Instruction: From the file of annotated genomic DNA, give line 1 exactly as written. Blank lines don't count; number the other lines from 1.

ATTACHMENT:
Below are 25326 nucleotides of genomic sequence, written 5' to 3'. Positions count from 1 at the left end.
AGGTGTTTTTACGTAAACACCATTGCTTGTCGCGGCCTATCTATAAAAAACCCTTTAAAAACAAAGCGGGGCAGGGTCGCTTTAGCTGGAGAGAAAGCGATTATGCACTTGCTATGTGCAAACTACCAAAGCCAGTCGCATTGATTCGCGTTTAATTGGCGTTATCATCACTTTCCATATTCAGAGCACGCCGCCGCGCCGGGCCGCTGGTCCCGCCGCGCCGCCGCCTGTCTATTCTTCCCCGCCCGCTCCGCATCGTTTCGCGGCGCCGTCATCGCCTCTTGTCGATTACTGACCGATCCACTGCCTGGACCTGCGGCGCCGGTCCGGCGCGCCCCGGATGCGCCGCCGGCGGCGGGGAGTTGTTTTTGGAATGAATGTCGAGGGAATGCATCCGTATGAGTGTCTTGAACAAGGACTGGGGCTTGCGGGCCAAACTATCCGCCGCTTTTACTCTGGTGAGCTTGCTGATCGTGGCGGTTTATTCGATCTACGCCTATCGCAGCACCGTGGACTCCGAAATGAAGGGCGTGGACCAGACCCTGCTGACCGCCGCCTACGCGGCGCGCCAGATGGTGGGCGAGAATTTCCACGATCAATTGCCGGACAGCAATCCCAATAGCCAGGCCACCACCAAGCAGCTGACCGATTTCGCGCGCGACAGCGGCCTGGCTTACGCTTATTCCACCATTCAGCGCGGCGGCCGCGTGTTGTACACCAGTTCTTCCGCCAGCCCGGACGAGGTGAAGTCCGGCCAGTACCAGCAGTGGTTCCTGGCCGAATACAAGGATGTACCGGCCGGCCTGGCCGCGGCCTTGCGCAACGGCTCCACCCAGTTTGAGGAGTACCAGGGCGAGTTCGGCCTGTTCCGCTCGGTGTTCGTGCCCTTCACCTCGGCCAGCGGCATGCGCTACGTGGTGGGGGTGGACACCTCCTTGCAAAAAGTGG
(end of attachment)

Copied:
Below are 25326 nucleotides of genomic sequence, written 5' to 3'. Positions count from 1 at the left end.